08 Jan 2013, 00:08
Hobbits! Everyone - but everyone - seems to be hopelessly enamoured with these small, friendly (and fictional) creatures, overlooking their devil-may-care attitude to foot hair.
How else to explain the positive reception to Kiwi propaganda epic The Hobbit? A rip-roaring, bladder-busting 169 minutes of walking, running, more walking - but over hills this time - a spot of fighting, a brief saunter under a mountain, plenty of picturesque shots of the New Zealand countryside, a bit more walking, oh, and some eagles, which to the Tank's mind could have cut the whole thing down by about - ooh - 160 minutes had they been involved from the get-go.
Anyway, Hobbits - endlessly entertaining. But would you want to be one?
Well, it turns out you may not have much choice, because according to scientists, we may have to shrink down to the size of Hobbits - which avid Tolkien fans will know is between two and four feet (0.61-1.22 m) tall - to survive in a rapidly warming world.
A US-UK research team reckons the alternative is mass extinctions, just as the world experienced some 55 million years ago - although then, the warming occurred over a timespan of between 10,000 and 20,000 years, which is an inconceivable amount of time for anyone who hasn't sat through The Hobbit.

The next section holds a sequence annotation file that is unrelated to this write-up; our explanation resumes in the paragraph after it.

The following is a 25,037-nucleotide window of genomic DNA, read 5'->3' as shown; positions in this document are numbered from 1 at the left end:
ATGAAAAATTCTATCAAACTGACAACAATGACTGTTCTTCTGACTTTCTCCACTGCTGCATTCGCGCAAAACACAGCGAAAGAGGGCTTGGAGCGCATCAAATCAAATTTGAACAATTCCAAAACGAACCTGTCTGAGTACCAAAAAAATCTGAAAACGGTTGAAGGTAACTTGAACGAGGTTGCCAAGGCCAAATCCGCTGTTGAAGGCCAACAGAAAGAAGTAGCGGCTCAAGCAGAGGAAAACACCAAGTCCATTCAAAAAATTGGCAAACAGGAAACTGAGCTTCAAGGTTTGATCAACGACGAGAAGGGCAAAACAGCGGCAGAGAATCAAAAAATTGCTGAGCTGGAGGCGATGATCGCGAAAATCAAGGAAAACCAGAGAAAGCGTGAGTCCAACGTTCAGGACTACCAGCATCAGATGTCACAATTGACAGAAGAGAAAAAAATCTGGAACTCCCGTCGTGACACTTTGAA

Back then - in the Paleocene-Eocene Thermal Maximum, to be precise, not the CINECHAIN MULTIPLEX - a large range of species including horses and, erm, earthworms adopted "dwarfism" in a bid to reduce their need for scarce food and other resources.
Now, the Tank reckons this is going way beyond the slight weight loss we'd envisaged after an over-indulgent Christmas vacation. Frankly, we thought the whole global warming issue had got out of hand when it turned out Kentish vineyards could be churning out Chateauneuf-du-Pape within two decades.
But if, as some forecasters are predicting, global temperatures rise by up to 6°C over the next century, well - fur up our toes and call us Frodo. Oh, and don't forget to invest those savings in children's clothing and depilatory creams.
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